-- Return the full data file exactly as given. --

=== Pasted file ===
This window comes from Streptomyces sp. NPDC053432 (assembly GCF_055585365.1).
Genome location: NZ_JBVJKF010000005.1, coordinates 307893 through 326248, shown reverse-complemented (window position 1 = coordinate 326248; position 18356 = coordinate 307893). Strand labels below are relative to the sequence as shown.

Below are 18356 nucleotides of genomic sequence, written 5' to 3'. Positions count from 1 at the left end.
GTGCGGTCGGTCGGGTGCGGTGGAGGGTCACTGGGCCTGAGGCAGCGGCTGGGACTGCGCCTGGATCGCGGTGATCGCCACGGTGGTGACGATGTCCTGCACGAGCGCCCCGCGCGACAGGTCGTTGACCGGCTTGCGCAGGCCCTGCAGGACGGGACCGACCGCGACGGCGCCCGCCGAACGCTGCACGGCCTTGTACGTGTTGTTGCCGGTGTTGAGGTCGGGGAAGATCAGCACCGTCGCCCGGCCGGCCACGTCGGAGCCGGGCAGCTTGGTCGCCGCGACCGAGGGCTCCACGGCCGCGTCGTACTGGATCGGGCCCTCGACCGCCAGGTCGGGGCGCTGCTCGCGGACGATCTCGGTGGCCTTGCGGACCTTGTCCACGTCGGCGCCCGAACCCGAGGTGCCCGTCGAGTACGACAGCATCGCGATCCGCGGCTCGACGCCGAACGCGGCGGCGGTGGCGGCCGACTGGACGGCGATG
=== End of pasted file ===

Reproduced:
This window comes from Streptomyces sp. NPDC053432 (assembly GCF_055585365.1).
Genome location: NZ_JBVJKF010000005.1, coordinates 307893 through 326248, shown reverse-complemented (window position 1 = coordinate 326248; position 18356 = coordinate 307893). Strand labels below are relative to the sequence as shown.

Below are 18356 nucleotides of genomic sequence, written 5' to 3'. Positions count from 1 at the left end.
GTGCGGTCGGTCGGGTGCGGTGGAGGGTCACTGGGCCTGAGGCAGCGGCTGGGACTGCGCCTGGATCGCGGTGATCGCCACGGTGGTGACGATGTCCTGCACGAGCGCCCCGCGCGACAGGTCGTTGACCGGCTTGCGCAGGCCCTGCAGGACGGGACCGACCGCGACGGCGCCCGCCGAACGCTGCACGGCCTTGTACGTGTTGTTGCCGGTGTTGAGGTCGGGGAAGATCAGCACCGTCGCCCGGCCGGCCACGTCGGAGCCGGGCAGCTTGGTCGCCGCGACCGAGGGCTCCACGGCCGCGTCGTACTGGATCGGGCCCTCGACCGCCAGGTCGGGGCGCTGCTCGCGGACGATCTCGGTGGCCTTGCGGACCTTGTCCACGTCGGCGCCCGAACCCGAGGTGCCCGTCGAGTACGACAGCATCGCGATCCGCGGCTCGACGCCGAACGCGGCGGCGGTGGCGGCCGACTGGACGGCGATG